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Stocks dig in near record highs ahead of U.S. payrolls

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(C) Reuters. FILE PHOTO: A man rides a bicycle past a screen displaying Nikkei share average and stock indexes outside a brokerage, amid the coronavirus disease (COVID-19) outbreak, in Tokyo, Japan December 30, 2020. REUTERS/Issei Kato/File Photo

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By Huw Jones

LONDON (Reuters) – Stocks held near record highs on Friday as investors waited to see if U.S. payroll figures will alter their bets on when central banks row back on pandemic stimulus and whether inflation is here to stay.

The STOXX index of 600 leading European companies was up 0.5% at 458 points, just over two points below last month’s lifetime high.

Chipmakers were a bright spot, with ASML Holding (NASDAQ:ASML) up 1% after Micron Technology Inc (NASDAQ:MU) said it plans to start using ASML EUV machines in production in 2024. ASM International (OTC:ASMIY) rose 1.35% as it forecast higher order intake in the second quarter.

MSCI’s All Country World index was little changed, just below its all-time high hit earlier this week.

“The market is generally nervous with equity prices like the S&P500 being up at all-time highs, and there’s a general sense of there is a pullback coming, but when is it going to be and what’s the catalyst,” said Giles Coghlan, chief currency analyst at HYCM.

On Wall Street, the S&P 500 reached its sixth consecutive all-time closing high on Thursday, as a new quarter began with upbeat economic data. Jobless claims continued their downward trajectory, touching their lowest level since the pandemic shutdown.

“One catalyst for a pullback could be is a very strong run of jobs data, increasing expectations of earlier rate hikes out of the United States. That could be enough to start seeing a pullback in equity markets,” Coghlan said.

Wall Street was set for a steady start as S&P futures hit new highs though sentiment will hinge on the payrolls data due before the open.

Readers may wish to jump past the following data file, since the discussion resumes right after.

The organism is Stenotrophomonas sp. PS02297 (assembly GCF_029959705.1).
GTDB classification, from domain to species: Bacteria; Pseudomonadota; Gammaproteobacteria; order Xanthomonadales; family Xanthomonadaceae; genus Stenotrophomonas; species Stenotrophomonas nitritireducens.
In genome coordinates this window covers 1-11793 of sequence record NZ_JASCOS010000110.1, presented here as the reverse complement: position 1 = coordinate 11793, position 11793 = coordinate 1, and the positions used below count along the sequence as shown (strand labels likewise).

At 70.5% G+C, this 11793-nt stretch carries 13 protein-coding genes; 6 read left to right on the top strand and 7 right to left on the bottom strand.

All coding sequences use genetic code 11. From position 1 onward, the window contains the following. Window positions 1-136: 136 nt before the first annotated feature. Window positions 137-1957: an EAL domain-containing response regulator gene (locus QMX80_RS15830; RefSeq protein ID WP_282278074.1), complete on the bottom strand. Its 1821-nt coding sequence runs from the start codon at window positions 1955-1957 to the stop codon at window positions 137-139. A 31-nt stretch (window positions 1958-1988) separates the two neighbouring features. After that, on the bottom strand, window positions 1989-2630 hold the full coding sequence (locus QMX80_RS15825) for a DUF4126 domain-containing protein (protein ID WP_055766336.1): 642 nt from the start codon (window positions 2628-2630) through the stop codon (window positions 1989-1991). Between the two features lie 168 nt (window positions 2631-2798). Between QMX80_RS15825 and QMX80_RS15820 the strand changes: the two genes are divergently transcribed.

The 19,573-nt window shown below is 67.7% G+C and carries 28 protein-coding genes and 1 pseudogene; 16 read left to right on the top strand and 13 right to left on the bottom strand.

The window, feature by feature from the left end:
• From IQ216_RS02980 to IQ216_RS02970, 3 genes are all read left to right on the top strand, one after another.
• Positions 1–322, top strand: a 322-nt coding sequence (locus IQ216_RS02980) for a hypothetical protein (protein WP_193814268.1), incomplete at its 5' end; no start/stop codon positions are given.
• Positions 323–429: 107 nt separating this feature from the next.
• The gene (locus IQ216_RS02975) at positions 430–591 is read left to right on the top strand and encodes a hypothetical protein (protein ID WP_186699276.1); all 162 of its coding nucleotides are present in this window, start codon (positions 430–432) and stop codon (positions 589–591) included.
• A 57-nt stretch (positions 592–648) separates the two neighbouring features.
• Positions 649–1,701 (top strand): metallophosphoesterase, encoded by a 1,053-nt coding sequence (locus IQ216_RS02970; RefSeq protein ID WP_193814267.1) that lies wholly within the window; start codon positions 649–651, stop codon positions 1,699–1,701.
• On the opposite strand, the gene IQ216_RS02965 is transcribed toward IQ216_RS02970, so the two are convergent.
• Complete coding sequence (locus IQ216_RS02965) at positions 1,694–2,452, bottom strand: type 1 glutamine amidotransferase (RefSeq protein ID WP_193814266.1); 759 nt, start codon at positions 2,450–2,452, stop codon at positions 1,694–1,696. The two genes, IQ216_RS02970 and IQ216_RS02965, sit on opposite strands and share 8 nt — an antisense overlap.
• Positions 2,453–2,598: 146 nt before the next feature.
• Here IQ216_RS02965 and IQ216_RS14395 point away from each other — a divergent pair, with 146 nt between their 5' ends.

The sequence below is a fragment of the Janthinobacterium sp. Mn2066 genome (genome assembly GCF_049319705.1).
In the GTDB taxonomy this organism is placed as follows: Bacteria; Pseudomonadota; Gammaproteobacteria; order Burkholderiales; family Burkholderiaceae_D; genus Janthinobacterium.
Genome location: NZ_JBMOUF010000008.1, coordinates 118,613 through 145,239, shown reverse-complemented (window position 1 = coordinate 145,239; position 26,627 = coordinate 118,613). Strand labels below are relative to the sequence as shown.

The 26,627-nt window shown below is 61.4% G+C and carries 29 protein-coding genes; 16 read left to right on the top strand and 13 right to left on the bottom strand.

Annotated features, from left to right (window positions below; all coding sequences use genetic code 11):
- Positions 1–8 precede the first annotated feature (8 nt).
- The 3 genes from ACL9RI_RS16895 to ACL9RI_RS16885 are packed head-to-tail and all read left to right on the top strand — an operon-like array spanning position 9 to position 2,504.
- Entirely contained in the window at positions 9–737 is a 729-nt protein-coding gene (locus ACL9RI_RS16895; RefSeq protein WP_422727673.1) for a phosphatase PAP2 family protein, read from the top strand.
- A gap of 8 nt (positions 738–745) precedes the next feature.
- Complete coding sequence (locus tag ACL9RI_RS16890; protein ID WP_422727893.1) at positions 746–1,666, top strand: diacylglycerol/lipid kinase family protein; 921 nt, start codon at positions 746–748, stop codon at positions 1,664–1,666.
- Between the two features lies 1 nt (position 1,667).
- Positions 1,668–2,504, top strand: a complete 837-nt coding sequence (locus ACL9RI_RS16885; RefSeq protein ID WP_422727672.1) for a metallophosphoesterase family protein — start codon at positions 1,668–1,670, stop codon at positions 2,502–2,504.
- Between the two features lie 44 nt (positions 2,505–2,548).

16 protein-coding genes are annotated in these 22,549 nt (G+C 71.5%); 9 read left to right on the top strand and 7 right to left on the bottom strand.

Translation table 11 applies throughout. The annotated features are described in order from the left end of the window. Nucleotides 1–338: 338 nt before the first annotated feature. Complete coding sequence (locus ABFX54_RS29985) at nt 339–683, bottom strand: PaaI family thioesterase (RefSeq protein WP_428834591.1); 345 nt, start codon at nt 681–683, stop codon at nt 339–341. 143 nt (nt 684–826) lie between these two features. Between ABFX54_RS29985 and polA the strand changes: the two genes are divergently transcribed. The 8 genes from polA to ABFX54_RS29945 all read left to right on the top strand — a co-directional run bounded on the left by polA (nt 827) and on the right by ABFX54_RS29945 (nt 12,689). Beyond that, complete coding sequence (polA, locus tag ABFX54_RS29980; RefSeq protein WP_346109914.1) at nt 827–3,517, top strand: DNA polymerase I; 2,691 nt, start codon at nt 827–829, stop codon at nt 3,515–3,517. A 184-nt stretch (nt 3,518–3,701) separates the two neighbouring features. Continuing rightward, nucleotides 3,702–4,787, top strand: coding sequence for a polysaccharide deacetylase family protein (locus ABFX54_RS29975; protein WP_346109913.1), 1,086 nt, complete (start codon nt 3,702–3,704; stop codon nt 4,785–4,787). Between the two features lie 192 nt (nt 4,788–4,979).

Economists polled by Reuters forecast that the U.S. economy created 700,000 jobs last month, up from 559,000 in May. That would be more than the 540,000 monthly average over the past three months.

Nevertheless, employment would be about 6.9 million jobs below its peak in February 2020.

While the prospects of a strong economic recovery underpin equity markets, investors remained nervous that a sharp recovery from the pandemic could push up inflation to an uncomfortable level for the U.S. Federal Reserve.

Former U.S. Treasury secretary Lawrence Summers said massive U.S. fiscal spending will set off inflationary pressures of a kind not seen in a generation, but others argue that until wage pressures return in force, talk about a return to 1970s-style inflation is just that.

“The situation remains uncertain and no one would have their forecast with high degree of confidence now. Markets will be very sensitive to any upticks in inflation,” said Tomo Kinoshita, global market strategist at Invesco.

“HEADS BASHED”

Japan’s Nikkei gained 0.3% and most other markets held firm but MSCI’s broadest index of Asia-Pacific shares outside Japan fell 1% due to declines in Chinese and Hong Kong shares.

Shanghai Composite fell 1.9%, on course to mark its biggest fall since March, as investors grew cautious that China’s monetary policy could be tightened.

Some investors also noted possible unease among overseas investors over President Xi Jinping’s warning to foreign powers in a speech to mark his party’s centenary, as Sino-U.S. tensions simmer over many issues.

Xi said any foreign forces attempting to bully China would “get their heads bashed”.

“Foreign investors are probably turning cautious after hawkish rhetoric from China’s President Xi Jinping,” said Masahiko Loo, portfolio manager at AllianceBernstein (NYSE:AB) in Tokyo.

In bond markets, the 10-year U.S. yield stood at 1.452%, largely staying below 1.5% in the past couple of weeks, in part thanks to subsiding inflation expectations.

In the currency market, the dollar was perched at a 15-month high against the yen and at multi-month peaks against other majors on Friday, as traders wagered strong U.S. labour data could lift it even further.

The dollar rose to as high as 111.57 yen, hitting its highest level since March last year. The euro slipped to $1.18324 .

Oil prices stood near their highest levels since 2018 on indications that OPEC+ producers could increase output more slowly than expected in coming months.

OPEC+ delayed its ministerial meeting until Friday to hold more talks on oil output policy, OPEC+ sources said on Thursday, after the United Arab Emirates blocked a plan for an immediate easing of cuts and their extension to the end of 2022.

U.S. crude futures traded at $75.12 per barrel, almost flat on the day after going as high as $76.22 on Thursday, its strongest since October 2018.